You probably know the story “Jack and the Beanstalk” which tells of Jack, a young boy who trades a familiar solution – his cow, the family’s source of milk and income – for an unfamiliar solution that changes his life – some magic beans.
Fortunately for Jack, in this fairytale, the unfamiliar solution led to wealth, security, and fame. You might be hesitant to try something similar in your data center, but let me describe a modern “unfamiliar solution” to SQL Server workload consolidation using Hyper-V and the outcome it delivered. This solution:
- Increases by 3x the virtualized workloads your existing host can support
- Gives those 3x more workloads a 2x performance boost
- Reduces by 65% the total cost to consolidate 21 SQL Server workloads
- Delivers 79x ROI
Testing: SQL Server Consolidation using Hyper-V
SanDisk® and DB Best collaborated to compare three system configurations:
- A baseline system – using 24 x 300GB 15k RPM SAS hard drives.
- A “caching system” – the same system, but adding FlashSoft® caching software and one 1.3TB Fusion ioMemory™ PCIe flash application accelerator to hold cached data.
- An “all-flash system” – the baseline system with the hard drive storage replaced with two 6.4TB Fusion ioMemory cards.
Adi Cohen and Bob Bunker, both Senior Database Architects at DB Best, and Brian Walters, Senior Staff Applications Engineer at SanDisk’s Data Propulsion Lab, tested the workload configurations and found that:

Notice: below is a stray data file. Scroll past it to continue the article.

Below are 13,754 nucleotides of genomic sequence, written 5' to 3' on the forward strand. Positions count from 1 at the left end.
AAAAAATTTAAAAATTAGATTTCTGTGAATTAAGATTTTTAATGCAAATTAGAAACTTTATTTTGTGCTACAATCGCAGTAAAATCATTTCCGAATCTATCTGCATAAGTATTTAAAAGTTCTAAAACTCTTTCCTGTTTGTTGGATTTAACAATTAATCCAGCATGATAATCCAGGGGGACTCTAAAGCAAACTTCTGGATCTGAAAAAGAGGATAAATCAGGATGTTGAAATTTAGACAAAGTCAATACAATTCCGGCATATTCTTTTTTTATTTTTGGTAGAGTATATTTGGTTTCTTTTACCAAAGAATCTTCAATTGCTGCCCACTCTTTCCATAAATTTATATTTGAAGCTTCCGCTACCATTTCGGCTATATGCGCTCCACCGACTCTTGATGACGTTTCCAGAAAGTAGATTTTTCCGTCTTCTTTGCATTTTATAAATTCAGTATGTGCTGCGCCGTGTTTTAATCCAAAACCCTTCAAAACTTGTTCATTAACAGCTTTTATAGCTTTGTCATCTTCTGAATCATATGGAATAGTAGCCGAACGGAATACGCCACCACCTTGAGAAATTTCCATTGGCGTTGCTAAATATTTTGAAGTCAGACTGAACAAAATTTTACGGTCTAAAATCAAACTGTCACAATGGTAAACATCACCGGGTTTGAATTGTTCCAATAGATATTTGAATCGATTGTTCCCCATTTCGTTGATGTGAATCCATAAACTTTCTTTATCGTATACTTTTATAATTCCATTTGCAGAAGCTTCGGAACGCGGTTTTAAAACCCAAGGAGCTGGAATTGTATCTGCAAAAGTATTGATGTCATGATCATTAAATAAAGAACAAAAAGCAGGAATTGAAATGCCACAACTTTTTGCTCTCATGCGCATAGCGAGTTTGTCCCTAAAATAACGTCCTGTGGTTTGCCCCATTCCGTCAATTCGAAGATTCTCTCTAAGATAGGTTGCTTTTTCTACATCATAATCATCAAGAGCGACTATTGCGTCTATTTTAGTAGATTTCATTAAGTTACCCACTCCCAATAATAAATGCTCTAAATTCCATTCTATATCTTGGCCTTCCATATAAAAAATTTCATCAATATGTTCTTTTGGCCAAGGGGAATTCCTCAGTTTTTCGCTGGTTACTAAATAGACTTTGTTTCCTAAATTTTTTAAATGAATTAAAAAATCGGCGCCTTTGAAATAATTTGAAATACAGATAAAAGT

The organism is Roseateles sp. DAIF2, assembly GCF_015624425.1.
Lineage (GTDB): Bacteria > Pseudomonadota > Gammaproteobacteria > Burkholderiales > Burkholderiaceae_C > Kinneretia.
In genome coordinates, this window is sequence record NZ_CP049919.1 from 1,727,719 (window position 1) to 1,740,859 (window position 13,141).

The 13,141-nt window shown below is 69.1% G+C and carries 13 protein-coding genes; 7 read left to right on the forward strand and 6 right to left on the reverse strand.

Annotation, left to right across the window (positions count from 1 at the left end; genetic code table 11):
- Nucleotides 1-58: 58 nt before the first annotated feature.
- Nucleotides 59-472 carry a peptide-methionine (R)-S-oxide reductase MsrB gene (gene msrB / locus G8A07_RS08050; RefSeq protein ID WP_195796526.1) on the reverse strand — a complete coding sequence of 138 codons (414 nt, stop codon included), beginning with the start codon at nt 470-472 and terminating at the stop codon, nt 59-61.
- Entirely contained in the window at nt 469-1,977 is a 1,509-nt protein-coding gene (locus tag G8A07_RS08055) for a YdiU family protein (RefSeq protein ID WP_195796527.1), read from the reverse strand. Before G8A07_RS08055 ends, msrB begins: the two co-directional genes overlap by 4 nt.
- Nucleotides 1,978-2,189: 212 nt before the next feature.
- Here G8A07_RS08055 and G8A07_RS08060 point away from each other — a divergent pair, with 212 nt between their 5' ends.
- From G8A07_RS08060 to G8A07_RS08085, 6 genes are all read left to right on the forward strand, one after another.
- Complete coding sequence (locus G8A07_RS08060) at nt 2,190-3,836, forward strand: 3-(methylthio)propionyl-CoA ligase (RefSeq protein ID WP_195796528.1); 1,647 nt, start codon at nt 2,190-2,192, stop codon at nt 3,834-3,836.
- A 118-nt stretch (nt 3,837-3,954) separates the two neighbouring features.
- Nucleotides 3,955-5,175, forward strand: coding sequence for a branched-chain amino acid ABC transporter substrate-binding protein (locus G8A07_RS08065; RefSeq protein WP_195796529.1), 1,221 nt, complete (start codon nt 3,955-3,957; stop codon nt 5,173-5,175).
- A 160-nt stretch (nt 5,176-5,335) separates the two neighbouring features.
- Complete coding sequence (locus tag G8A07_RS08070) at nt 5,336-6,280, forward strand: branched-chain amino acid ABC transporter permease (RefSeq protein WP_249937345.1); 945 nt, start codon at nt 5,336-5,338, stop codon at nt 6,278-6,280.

The baseline system maxed out with
- 7 workloads
- 32,000 transactions/second (TPS)
- 68% CPU utilization
The caching system supported
- 18 workloads
- 67,000 TPS
- 75% CPU utilization
- With 21 workloads, this system still delivered 64,000 TPS at 69% CPU utilization
The all-flash system supported
- 25 workloads
- 85,000 TPS
- 89% CPU utilization
Do More, Save More
The detailed results are available in our whitepaper, but before I give you the link, let’s see what makes these unfamiliar solutions so compelling.
In summarizing the test results, we chose to focus on the consolidation of 21 workloads, because it allowed for convenient comparisons.
Using the baseline configuration with hard drives would require three hosts with each running 7 workloads, to support all 21 workloads; while both the caching and all-flash configurations each required only one host to support all 21 workloads.
The savings from needing only one host (instead of three) and licensing only 28 cores (instead of 84) to support the same 21 workloads, yielded:
- Caching system: $467,850 total system savings and a 79x ROI using FlashSoft caching software and one Fusion ioMemory card.
- All-flash system: $453,219 total system savings and a 22x ROI using only Fusion ioMemory.
A side benefit of the caching system is a 2x increase in the performance of those 21 workloads, and a 2.6x increase in performance with the all-flash system. Put 3x more workloads on these systems, and they still run faster – that’s definitely an unfamiliar solution!
Magic Beans for Everyone
These aren’t magic beans, they’re solutions that are shipping today. You may not get wealth, security, and fame like Jack did, but saving $450,000 might provide a little job security, and a modicum of fame. Not a bad deal.
The white paper Increase Hyper-V VM Density and Performance While Saving on Software License Cost provides a detailed treatment of the system configurations including detailed Bill of Materials, test procedure, and test results. It also offers guidance on when to choose each of the SanDisk solutions.